| Fairtrade Australia & New Zealand |
| Impact Report |
Exploring the impact of Fairtrade on the Fijian Sugar Industry | 2011–2016
Report produced by 2iis from September – November 2017.
Fairtrade Sugar in Fiji: Impact Report (Summary)
The 'Fairtrade Sugar in Fiji' report explores the impact of Fairtrade on Fiji’s Sugar Cane Farmers and their Communities since initial Certification in 2011, as well as its role within the Sugar Industry and broader Economy.
Based on the draft findings of field and desk research undertaken by RMI Services Ltd and the Overseas Development Institute between mid–2015 and 2017, the report also includes additional research and analysis undertaken by 2iis Consulting from September to November 2017.
Whilst Fairtrade Certification only began in Fiji in 2011, the report finds that much has already been achieved despite the challenging operating environment that the Sugar Industry has faced in that time. An environment that has included two devastating Cyclones, El Niño induced drought, the significant reduction of Fairtrade purchasing by a key buyer and high levels of ongoing volatility in global sugar markets.
Between 2011–2016, Fijian Smallholder Cane Farmers sold 234,796 Metric Tonnes of Fairtrade Sugar at a total value of €86.64 Million – 23.7% of Fiji’s total Sugar production. This led to €11.97 Million in Fairtrade Premiums being paid to the Labasa, Lautoka and Rarawai & Penang Cane Producer Associations (CPAs) – nearly all of whose Members have been Fairtrade Certified since 2012 (a total of 16,335 Cane Farmers in 2016).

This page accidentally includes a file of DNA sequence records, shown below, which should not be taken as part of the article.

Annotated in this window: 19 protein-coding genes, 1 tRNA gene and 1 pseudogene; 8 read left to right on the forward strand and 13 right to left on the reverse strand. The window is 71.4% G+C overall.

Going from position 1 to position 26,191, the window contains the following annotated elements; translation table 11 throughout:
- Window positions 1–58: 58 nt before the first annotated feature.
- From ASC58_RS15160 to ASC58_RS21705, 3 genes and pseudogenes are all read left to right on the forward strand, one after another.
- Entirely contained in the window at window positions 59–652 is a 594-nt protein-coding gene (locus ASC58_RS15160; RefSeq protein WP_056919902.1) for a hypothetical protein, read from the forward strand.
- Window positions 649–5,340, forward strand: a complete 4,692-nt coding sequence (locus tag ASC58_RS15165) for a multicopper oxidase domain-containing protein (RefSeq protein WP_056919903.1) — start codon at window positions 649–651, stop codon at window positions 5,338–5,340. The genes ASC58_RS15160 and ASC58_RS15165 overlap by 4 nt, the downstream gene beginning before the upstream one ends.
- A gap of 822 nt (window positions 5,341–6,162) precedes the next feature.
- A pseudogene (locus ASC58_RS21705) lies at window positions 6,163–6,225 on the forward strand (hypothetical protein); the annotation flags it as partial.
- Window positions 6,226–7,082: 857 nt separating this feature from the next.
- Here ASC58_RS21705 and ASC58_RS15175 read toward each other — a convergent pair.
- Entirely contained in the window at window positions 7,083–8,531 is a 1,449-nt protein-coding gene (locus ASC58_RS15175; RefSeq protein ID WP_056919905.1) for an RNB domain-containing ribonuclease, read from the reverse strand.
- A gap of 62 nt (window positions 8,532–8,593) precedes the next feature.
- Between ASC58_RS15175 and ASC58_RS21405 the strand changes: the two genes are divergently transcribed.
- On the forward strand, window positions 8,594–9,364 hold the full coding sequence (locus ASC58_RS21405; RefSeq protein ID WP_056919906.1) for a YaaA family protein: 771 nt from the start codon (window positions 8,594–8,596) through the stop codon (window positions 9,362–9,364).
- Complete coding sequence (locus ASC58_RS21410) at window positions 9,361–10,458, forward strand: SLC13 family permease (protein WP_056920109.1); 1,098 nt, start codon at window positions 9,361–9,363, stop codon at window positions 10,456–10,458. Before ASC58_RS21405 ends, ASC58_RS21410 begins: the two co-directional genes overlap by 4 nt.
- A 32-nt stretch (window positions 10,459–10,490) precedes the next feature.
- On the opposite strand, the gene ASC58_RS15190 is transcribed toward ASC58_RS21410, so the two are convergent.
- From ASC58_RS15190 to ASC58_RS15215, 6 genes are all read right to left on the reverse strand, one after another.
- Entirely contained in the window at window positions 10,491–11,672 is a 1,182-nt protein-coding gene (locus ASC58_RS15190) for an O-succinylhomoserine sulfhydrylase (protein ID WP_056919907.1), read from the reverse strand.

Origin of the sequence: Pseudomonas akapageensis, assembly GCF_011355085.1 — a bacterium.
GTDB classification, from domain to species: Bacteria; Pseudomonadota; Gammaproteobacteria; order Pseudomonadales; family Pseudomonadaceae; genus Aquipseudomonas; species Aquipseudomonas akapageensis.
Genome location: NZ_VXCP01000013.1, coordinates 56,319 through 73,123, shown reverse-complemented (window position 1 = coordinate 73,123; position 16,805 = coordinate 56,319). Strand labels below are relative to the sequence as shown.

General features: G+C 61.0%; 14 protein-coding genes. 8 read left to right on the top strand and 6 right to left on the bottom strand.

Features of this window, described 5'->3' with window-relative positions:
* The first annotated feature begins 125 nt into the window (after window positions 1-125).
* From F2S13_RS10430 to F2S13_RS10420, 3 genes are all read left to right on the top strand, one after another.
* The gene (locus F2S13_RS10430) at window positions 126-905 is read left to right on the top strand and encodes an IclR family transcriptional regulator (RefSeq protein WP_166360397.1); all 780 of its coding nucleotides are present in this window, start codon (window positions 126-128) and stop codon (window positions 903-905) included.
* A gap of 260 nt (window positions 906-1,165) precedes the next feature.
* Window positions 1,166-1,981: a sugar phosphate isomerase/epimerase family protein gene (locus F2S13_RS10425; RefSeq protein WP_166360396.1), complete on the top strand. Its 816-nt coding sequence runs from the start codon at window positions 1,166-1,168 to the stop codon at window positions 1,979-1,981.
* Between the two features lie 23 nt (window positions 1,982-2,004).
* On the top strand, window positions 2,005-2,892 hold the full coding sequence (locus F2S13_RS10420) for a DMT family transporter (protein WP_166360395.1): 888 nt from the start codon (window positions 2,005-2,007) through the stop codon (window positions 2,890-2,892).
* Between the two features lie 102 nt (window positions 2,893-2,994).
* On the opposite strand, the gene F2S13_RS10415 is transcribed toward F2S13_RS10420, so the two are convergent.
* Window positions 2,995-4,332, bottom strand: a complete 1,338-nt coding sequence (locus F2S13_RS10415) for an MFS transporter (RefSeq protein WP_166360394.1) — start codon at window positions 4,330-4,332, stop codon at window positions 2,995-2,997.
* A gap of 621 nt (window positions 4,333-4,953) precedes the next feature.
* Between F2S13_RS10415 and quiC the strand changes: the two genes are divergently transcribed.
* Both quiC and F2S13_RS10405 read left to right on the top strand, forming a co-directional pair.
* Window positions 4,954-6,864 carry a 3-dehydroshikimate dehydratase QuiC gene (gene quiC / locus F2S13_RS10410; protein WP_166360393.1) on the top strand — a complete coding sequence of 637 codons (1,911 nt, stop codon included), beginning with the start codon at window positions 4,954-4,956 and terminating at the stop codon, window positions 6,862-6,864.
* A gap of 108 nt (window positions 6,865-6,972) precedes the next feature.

The Fairtrade Premiums generated for the CPAs were used to support both improved farm productivity that contributed to increased Sugar Cane yields of up to 27.5%, and over 750 Community Projects that led to enhanced infrastructure, water availability, improved education and, ultimately, improved livelihoods for the estimated 76,775 people directly benefiting from Fairtrade Sugar in Fiji. Interviews with adult Cane Farmers indicated that children were not involved in labour on the majority of Farms surveyed and the use of the herbicide Paraquat had ceased entirely in the initial years of Fairtrade Certification.
These, and other, impacts collectively point to a future where by 2025 Fairtrade is generating over €14 Million per year in Economic Net Benefit for the 3 CPAs.
Whilst these initial impacts are impressive, some clear challenges exist for Fairtrade Sugar in Fiji. The most significant of these is the recent decline in sales of Fairtrade Sugar from the 2013 peak of 67,500 MT, when 37.5% of Fiji’s total Sugar production was being sold as Fairtrade. By 2016 Fairtrade sales had dropped to 15,100 MT (10.1% of total sales), with Fairtrade Premiums – and therefore overall impact – dropping accordingly. Some potential pathways to addressing these challenges are included in the report.
The 'Fairtrade Sugar in Fiji' Impact Report: Executive Summary can be viewed & downloaded by clicking on the image below.
This project is dedicated to the memory of Cleo Sherry, on whose field work this report is based. Having worked tirelessly in Fiji to complete the baseline grower research, Cleo was tragically killed in a road accident whilst travelling to her next Fairtrade research project in Swaziland in early 2017.
| FAIRTRADE SUGAR IN FIJI: EXECUTIVE SUMMARY |
Please contact 2iis if you experience difficulties downloading the file.